A hero cop is praising divine intervention for saving his life by shepherding him away from the powerful Nashville explosion.
Metro Nashville police officer James Wells is one of the six cops being heralded as heroes for putting their lives in danger to warn people to evacuate the area near a suspicious RV camper. Wells and fellow Metro Nashville police officer Amanda Topping were both at the end of their shifts on Christmas morning when fellow cop Tyler Luellen called in for back up to a report of "shots fired."
The officers discovered the RV that blared British singer Petula Clark's 1964 chart-topping song "Downtown." The recreational vehicle also played a chilling audio message that notified people that the camper was going to blow up in 15 minutes, "If you can hear this message, evacuate now."
During a Sunday press conference, Wells explained how he was walking toward the doomed RV camper, but then received a message from God.
"This might not be politically correct, but this is my truth," Wells said as he fought back the tears. "I literally heard God tell me to turn around and go check on Topping, who was by herself down on Broadway."
Nashville police officer James Wells recalls the moment he heard the explosion: "I told myself to stay on my feet a… https://t.co/NBzVR4KkkI— CBS News (@CBS News) 1609085305.0
As he was walking away from the RV around 6:30 a.m. on Christmas morning, the bomb detonated in the vehicle — causing him to lose his footing and suffer temporary hearing loss from the massive blast.
"I just tell myself to stay on your feet, stay alive," Wells said as he got emotional while reliving the terrifying situation. "And I just take off in a full-out sprint. And I'm running toward Topping and make sure she's okay. And we kind of meet in the middle and we just grab each other."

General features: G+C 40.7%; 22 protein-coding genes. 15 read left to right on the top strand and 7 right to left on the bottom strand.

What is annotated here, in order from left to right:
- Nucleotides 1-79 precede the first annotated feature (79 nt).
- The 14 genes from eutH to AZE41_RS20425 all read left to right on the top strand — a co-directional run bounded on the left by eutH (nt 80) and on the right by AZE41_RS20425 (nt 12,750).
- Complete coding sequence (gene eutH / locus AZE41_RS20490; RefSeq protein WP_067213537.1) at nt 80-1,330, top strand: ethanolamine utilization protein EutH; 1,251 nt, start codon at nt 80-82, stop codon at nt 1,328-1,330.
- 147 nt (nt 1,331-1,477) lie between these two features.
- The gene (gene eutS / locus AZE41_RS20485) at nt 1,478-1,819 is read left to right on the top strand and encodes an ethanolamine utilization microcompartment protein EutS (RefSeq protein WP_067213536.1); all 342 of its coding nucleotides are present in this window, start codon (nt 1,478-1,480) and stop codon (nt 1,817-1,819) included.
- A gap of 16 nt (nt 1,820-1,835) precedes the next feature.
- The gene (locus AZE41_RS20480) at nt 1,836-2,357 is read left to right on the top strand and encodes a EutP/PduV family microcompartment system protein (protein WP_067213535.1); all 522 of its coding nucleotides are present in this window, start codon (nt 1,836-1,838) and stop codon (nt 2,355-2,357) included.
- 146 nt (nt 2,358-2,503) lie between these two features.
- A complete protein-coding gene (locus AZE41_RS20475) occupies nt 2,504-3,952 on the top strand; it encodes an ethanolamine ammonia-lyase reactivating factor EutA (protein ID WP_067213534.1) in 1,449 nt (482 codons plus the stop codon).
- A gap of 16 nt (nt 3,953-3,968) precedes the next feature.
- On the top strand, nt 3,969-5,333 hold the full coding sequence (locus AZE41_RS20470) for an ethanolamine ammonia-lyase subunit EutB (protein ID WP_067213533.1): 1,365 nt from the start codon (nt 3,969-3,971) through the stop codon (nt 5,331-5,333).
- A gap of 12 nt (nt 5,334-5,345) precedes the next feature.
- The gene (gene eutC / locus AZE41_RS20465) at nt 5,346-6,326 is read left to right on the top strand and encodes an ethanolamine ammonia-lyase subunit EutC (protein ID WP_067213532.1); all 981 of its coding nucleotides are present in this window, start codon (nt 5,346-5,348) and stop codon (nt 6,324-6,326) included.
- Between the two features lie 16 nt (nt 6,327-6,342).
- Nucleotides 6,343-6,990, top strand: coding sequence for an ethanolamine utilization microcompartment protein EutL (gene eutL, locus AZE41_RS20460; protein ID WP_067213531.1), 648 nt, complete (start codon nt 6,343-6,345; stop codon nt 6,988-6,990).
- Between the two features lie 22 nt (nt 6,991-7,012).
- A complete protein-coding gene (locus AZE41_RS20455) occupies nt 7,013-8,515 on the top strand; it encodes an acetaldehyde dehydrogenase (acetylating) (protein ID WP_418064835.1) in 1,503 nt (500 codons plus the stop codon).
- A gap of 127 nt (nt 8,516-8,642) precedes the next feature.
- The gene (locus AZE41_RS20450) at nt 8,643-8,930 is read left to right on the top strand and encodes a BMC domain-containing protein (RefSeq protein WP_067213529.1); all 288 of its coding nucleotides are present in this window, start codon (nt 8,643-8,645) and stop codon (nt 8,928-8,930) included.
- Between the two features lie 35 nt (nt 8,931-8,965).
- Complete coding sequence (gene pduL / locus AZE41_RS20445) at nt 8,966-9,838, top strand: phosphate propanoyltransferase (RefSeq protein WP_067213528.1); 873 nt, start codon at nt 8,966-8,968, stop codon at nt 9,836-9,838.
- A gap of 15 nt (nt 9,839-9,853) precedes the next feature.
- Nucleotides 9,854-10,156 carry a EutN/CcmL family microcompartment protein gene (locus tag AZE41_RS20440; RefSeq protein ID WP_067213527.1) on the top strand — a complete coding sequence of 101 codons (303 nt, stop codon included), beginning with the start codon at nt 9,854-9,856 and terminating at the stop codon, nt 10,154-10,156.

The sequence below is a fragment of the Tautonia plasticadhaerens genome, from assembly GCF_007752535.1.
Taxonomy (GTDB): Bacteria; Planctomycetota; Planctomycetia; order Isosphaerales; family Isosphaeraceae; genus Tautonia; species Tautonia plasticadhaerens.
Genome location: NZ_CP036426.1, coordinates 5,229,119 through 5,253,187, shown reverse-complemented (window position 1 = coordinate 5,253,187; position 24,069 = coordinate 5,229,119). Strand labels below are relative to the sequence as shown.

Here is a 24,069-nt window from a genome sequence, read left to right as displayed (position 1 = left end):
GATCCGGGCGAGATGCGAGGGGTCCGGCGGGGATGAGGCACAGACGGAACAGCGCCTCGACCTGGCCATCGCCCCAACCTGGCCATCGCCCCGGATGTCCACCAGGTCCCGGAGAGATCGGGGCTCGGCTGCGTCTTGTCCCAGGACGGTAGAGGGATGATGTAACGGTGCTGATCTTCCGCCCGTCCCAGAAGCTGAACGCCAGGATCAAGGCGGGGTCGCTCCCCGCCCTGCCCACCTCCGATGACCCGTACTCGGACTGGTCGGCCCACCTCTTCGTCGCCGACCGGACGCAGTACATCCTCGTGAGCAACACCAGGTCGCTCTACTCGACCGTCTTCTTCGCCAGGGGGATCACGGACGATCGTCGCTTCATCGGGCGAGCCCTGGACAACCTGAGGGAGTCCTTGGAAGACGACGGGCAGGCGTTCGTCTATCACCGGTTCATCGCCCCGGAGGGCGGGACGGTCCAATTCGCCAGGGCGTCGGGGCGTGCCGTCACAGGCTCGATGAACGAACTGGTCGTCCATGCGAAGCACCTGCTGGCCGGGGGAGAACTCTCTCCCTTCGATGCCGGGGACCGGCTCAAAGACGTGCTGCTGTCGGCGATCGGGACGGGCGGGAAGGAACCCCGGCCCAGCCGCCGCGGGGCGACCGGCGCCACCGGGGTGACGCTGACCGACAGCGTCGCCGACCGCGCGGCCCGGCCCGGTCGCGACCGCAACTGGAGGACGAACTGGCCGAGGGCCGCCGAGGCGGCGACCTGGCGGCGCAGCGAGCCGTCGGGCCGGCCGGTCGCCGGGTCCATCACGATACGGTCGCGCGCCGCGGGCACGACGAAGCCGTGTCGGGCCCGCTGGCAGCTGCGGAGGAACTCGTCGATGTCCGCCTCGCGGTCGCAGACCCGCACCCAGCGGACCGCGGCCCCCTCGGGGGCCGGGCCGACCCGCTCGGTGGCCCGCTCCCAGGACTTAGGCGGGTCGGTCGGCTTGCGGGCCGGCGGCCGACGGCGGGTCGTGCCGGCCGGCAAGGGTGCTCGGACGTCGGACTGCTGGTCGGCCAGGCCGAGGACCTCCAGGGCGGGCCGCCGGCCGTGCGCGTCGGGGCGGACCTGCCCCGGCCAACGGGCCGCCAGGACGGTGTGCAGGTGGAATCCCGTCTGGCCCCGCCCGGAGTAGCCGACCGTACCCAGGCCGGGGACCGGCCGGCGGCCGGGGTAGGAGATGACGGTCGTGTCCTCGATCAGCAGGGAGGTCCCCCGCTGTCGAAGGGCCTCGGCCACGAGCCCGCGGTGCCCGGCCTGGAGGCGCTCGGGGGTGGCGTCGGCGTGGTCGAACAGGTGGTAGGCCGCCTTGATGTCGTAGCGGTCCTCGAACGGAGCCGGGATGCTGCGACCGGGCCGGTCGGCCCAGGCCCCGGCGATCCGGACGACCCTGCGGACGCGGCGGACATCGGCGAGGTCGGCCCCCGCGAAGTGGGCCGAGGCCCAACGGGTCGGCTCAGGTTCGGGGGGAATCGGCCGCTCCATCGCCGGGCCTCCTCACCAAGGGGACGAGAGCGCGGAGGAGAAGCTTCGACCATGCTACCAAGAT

Topping said the explosion was "the biggest flames" she had ever seen in her life, as reported in WCSC-TV.
"I don't know how I kept my footing but...I couldn't see him for a second, I just lost it and I just took off in a sprint towards him," Topping said. "And, like he said, I've never grabbed somebody so hard in my life."
Video of the explosion in Nashville at the site of the RV has surfaced. I’m so angry for the people hurt and the fo… https://t.co/zvZ2XqnUyh— Robby Starbuck (@Robby Starbuck) 1608932946.0
Wells, who describes himself as a "spiritual" person, said his faith is what safely returned him to his family on Christmas.
"I'm not gonna shy away from that because that's what saved my life," Wells said. "And 'good to see you' has a completely different meaning for me now."
Nashville Explosion Updates
The explosion, which has been called an "intentional act" by authorities, wiped out telecommunications services as it damaged 41 buildings, including an AT&T hub.
Several news outlets, including CBS News and Fox News, have named Anthony Quinn Warner, a Nashville area resident, as a "person of interest" in the explosion.
The FBI is investigating the possibility that Warner was paranoid about 5G technology spying on Americans, and a possible motive for the potential bombing near the AT&T transmission station.
Several law enforcement agencies raided the homes of Warner in nearby residential Antioch on Saturday.
Davidson County records show the 63-year-old Warner deeded his Tennessee properties to a Los Angeles woman on Nov. 25, according to WBIR-TV. Michelle L. Swing, a University of Tennessee graduate, told the Daily Mail that she had no idea that she was gifted the properties worth $409,000.
"In the state of Tennessee you can deed property to someone else without their consent or their signature or anything," Swing said. "I didn't even buy the house he just deeded it over to me without my knowledge. So this all very weird to me, that's about all I can say."